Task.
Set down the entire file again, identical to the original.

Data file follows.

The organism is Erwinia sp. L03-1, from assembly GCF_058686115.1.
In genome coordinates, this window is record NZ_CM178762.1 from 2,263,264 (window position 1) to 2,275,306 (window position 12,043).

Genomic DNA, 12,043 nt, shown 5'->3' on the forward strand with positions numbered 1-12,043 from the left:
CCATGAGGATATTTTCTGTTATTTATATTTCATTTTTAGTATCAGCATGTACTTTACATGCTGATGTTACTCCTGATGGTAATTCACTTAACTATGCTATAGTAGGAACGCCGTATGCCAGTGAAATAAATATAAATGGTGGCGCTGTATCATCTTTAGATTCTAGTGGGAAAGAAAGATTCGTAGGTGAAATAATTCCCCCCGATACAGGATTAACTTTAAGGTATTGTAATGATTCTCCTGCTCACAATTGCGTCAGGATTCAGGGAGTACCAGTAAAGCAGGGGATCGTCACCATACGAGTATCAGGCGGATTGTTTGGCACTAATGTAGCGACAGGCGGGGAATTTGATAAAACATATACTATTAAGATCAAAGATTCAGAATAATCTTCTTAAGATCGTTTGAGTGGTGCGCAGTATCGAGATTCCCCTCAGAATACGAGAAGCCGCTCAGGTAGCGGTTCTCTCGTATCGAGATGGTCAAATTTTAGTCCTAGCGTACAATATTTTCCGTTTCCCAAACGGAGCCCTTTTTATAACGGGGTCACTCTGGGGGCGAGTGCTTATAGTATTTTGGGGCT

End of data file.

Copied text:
The organism is Erwinia sp. L03-1, from assembly GCF_058686115.1.
In genome coordinates, this window is record NZ_CM178762.1 from 2,263,264 (window position 1) to 2,275,306 (window position 12,043).

Genomic DNA, 12,043 nt, shown 5'->3' on the forward strand with positions numbered 1-12,043 from the left:
CCATGAGGATATTTTCTGTTATTTATATTTCATTTTTAGTATCAGCATGTACTTTACATGCTGATGTTACTCCTGATGGTAATTCACTTAACTATGCTATAGTAGGAACGCCGTATGCCAGTGAAATAAATATAAATGGTGGCGCTGTATCATCTTTAGATTCTAGTGGGAAAGAAAGATTCGTAGGTGAAATAATTCCCCCCGATACAGGATTAACTTTAAGGTATTGTAATGATTCTCCTGCTCACAATTGCGTCAGGATTCAGGGAGTACCAGTAAAGCAGGGGATCGTCACCATACGAGTATCAGGCGGATTGTTTGGCACTAATGTAGCGACAGGCGGGGAATTTGATAAAACATATACTATTAAGATCAAAGATTCAGAATAATCTTCTTAAGATCGTTTGAGTGGTGCGCAGTATCGAGATTCCCCTCAGAATACGAGAAGCCGCTCAGGTAGCGGTTCTCTCGTATCGAGATGGTCAAATTTTAGTCCTAGCGTACAATATTTTCCGTTTCCCAAACGGAGCCCTTTTTATAACGGGGTCACTCTGGGGGCGAGTGCTTATAGTATTTTGGGGCT